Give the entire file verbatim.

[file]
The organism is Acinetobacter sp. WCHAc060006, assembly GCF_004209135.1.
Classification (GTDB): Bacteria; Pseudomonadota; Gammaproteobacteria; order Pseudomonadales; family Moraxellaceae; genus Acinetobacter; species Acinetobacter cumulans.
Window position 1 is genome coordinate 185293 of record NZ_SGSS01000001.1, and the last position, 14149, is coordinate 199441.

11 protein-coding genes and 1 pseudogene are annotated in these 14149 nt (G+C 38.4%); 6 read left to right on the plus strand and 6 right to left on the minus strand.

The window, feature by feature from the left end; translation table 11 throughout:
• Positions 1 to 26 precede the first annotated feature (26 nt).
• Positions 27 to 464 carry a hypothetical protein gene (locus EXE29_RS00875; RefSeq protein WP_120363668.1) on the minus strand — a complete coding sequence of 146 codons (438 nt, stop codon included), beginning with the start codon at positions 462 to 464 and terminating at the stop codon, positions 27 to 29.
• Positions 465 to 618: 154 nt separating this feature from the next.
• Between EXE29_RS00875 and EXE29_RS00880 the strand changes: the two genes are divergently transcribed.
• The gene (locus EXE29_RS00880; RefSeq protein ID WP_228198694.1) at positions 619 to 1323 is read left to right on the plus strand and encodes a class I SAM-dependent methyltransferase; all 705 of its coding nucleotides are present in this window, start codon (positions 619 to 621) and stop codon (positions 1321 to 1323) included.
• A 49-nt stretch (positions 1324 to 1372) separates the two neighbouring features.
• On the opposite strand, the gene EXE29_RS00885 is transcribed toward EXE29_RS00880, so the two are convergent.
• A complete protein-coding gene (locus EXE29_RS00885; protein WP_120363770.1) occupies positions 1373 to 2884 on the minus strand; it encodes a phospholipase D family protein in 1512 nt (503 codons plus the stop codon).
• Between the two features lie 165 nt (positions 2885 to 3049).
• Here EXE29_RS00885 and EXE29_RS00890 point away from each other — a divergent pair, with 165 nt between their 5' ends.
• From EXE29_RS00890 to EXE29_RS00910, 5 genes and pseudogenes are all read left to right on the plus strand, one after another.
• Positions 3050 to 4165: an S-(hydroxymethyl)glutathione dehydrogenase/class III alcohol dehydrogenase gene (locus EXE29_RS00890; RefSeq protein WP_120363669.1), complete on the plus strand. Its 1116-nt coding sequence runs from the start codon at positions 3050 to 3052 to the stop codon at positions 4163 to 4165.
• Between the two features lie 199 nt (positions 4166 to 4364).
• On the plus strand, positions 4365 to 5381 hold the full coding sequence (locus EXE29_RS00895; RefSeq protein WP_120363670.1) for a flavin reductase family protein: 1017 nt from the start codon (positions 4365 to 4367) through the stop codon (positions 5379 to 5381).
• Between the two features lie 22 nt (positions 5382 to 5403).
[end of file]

The organism is Acinetobacter sp. WCHAc060006, assembly GCF_004209135.1.
Classification (GTDB): Bacteria; Pseudomonadota; Gammaproteobacteria; order Pseudomonadales; family Moraxellaceae; genus Acinetobacter; species Acinetobacter cumulans.
Window position 1 is genome coordinate 185293 of record NZ_SGSS01000001.1, and the last position, 14149, is coordinate 199441.

11 protein-coding genes and 1 pseudogene are annotated in these 14149 nt (G+C 38.4%); 6 read left to right on the plus strand and 6 right to left on the minus strand.

The window, feature by feature from the left end; translation table 11 throughout:
• Positions 1 to 26 precede the first annotated feature (26 nt).
• Positions 27 to 464 carry a hypothetical protein gene (locus EXE29_RS00875; RefSeq protein WP_120363668.1) on the minus strand — a complete coding sequence of 146 codons (438 nt, stop codon included), beginning with the start codon at positions 462 to 464 and terminating at the stop codon, positions 27 to 29.
• Positions 465 to 618: 154 nt separating this feature from the next.
• Between EXE29_RS00875 and EXE29_RS00880 the strand changes: the two genes are divergently transcribed.
• The gene (locus EXE29_RS00880; RefSeq protein ID WP_228198694.1) at positions 619 to 1323 is read left to right on the plus strand and encodes a class I SAM-dependent methyltransferase; all 705 of its coding nucleotides are present in this window, start codon (positions 619 to 621) and stop codon (positions 1321 to 1323) included.
• A 49-nt stretch (positions 1324 to 1372) separates the two neighbouring features.
• On the opposite strand, the gene EXE29_RS00885 is transcribed toward EXE29_RS00880, so the two are convergent.
• A complete protein-coding gene (locus EXE29_RS00885; protein WP_120363770.1) occupies positions 1373 to 2884 on the minus strand; it encodes a phospholipase D family protein in 1512 nt (503 codons plus the stop codon).
• Between the two features lie 165 nt (positions 2885 to 3049).
• Here EXE29_RS00885 and EXE29_RS00890 point away from each other — a divergent pair, with 165 nt between their 5' ends.
• From EXE29_RS00890 to EXE29_RS00910, 5 genes and pseudogenes are all read left to right on the plus strand, one after another.
• Positions 3050 to 4165: an S-(hydroxymethyl)glutathione dehydrogenase/class III alcohol dehydrogenase gene (locus EXE29_RS00890; RefSeq protein WP_120363669.1), complete on the plus strand. Its 1116-nt coding sequence runs from the start codon at positions 3050 to 3052 to the stop codon at positions 4163 to 4165.
• Between the two features lie 199 nt (positions 4166 to 4364).
• On the plus strand, positions 4365 to 5381 hold the full coding sequence (locus EXE29_RS00895; RefSeq protein WP_120363670.1) for a flavin reductase family protein: 1017 nt from the start codon (positions 4365 to 4367) through the stop codon (positions 5379 to 5381).
• Between the two features lie 22 nt (positions 5382 to 5403).